Graduate Recruitment Consultant - 2013/14 Grads - No Exp Needed

£18000 - £20000 per annum + OTE £30000: SThree: SThree are a global FTSE 250 b...

Law Costs

Highly Competitive Salary: Austen Lloyd: CITY - Law Costs Draftsperson - NICHE...

Day In a Page

Italian couples fake UK divorce scam on an ‘industrial scale’

Welcome to Maidenhead, the divorce capital of... Italy

A look at the the legal tourists who exploited our liberal dissolution rules
Time to stop running: At the start of Yom Kippur and with anti-Semitism flourishing, one Jew can no longer ignore his identity

Time to stop running

At the start of Yom Kippur and with anti-Semitism flourishing, one Jew can no longer ignore his identity
Tom and Jerry cartoons now carry a 'racial prejudice' warning on Amazon

Tom and Jerry cartoons now carry a 'racial prejudice' warning on Amazon

The vintage series has often been criticised for racial stereotyping
An app for the amorous: Could Good2Go end disputes about sexual consent - without being a passion-killer?

An app for the amorous

Could Good2Go end disputes about sexual consent - without being a passion-killer?
Llansanffraid is now Llansantffraid. Welsh town changes its name, but can you spot the difference?

Llansanffraid is now Llansantffraid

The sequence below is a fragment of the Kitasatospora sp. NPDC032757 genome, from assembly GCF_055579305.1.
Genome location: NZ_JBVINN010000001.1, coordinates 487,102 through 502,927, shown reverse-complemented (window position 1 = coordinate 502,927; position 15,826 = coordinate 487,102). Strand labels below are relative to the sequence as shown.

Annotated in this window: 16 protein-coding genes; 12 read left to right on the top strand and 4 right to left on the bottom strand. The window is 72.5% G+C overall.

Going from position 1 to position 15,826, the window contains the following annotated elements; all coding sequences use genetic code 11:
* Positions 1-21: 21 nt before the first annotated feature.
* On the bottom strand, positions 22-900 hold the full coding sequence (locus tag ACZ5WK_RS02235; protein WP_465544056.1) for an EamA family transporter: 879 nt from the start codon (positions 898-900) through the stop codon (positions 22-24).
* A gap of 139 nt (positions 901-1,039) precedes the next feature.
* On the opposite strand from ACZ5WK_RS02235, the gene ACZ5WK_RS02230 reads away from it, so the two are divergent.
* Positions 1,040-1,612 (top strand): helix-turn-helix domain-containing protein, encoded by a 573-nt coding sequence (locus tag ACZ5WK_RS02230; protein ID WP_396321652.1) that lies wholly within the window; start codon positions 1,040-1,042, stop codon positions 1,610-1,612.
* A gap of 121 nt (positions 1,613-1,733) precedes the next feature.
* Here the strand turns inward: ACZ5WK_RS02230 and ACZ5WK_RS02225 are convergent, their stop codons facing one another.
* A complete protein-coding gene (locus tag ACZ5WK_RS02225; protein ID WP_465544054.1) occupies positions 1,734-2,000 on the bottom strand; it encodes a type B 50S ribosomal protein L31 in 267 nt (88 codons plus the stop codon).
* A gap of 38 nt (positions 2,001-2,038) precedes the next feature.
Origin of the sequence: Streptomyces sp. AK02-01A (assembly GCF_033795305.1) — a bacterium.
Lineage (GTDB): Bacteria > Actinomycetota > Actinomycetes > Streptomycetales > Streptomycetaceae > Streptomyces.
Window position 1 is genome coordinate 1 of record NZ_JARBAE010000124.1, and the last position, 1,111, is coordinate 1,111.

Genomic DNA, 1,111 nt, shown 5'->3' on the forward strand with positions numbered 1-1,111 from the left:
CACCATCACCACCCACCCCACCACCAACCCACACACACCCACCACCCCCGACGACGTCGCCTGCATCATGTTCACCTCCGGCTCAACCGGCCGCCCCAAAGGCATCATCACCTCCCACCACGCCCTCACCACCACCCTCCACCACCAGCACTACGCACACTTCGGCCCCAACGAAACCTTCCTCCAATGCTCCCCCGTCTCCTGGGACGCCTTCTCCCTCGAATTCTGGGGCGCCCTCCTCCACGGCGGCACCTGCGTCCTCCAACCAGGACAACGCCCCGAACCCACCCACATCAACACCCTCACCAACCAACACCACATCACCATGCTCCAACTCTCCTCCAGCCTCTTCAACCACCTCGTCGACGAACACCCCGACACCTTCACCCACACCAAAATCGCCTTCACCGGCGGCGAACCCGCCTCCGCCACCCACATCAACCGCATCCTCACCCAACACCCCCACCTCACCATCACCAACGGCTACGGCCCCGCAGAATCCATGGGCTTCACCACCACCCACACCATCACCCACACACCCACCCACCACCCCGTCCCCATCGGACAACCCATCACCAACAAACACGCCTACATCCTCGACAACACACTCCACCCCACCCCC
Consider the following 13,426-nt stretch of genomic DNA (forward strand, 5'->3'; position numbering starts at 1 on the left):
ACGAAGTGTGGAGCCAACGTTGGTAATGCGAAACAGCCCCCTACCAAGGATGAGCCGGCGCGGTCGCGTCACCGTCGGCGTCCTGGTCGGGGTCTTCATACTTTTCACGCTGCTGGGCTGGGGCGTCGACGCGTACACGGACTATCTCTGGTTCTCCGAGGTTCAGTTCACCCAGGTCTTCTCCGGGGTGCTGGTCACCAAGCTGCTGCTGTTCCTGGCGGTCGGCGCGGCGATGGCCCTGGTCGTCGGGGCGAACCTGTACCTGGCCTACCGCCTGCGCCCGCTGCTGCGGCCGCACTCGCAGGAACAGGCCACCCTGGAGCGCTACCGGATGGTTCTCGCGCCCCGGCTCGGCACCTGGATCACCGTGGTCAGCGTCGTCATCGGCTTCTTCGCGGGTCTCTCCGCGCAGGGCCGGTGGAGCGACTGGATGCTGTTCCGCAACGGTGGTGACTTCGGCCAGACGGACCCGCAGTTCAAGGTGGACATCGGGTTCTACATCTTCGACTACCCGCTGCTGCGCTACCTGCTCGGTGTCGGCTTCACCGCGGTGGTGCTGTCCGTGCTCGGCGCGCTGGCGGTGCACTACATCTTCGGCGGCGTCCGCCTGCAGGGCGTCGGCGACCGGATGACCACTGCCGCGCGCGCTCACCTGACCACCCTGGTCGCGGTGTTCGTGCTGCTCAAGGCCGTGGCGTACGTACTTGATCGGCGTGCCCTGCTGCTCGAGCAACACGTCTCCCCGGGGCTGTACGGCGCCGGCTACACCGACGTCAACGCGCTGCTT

Welsh town changes its name, but can you spot the difference?
Charlotte Riley: At the peak of her powers

Charlotte Riley: At the peak of her powers

After a few early missteps with Chekhov, her acting career has taken her to Hollywood. Next up is a role in the BBC’s gangster drama ‘Peaky Blinders’
She's having a laugh: Britain's female comedians have never had it so good

She's having a laugh

Britain's female comedians have never had it so good, says stand-up Natalie Haynes
Sistine Chapel to ‘sing’ with new LED lights designed to bring Michelangelo’s masterpiece out of the shadows

Let there be light

Sistine Chapel to ‘sing’ with new LEDs designed to bring Michelangelo’s masterpiece out of the shadows
Great British Bake Off, semi-final, review: Richard remains the baker to beat

Tensions rise in Bake Off's pastry week

Richard remains the baker to beat as Chetna begins to flake
Paris Fashion Week, spring/summer 2015: Time travel fashion at Louis Vuitton in Paris

A look to the future

It's time travel fashion at Louis Vuitton in Paris
The 10 best bedspreads

The 10 best bedspreads

Before you up the tog count on your duvet, add an extra layer and a room-changing piece to your bed this autumn
Arsenal vs Galatasaray: Five things we learnt from the Emirates

Arsenal vs Galatasaray

Five things we learnt from the Gunners' Champions League victory at the Emirates
Stuart Lancaster’s long-term deal makes sense – a rarity for a decision taken by the RFU

Lancaster’s long-term deal makes sense – a rarity for a decision taken by the RFU

This deal gives England a head-start to prepare for 2019 World Cup, says Chris Hewett
Ebola outbreak: The children orphaned by the virus – then rejected by surviving relatives over fear of infection

The children orphaned by Ebola...

... then rejected by surviving relatives over fear of infection
Pride: Are censors pandering to homophobia?

Are censors pandering to homophobia?

US film censors have ruled 'Pride' unfit for under-16s, though it contains no sex or violence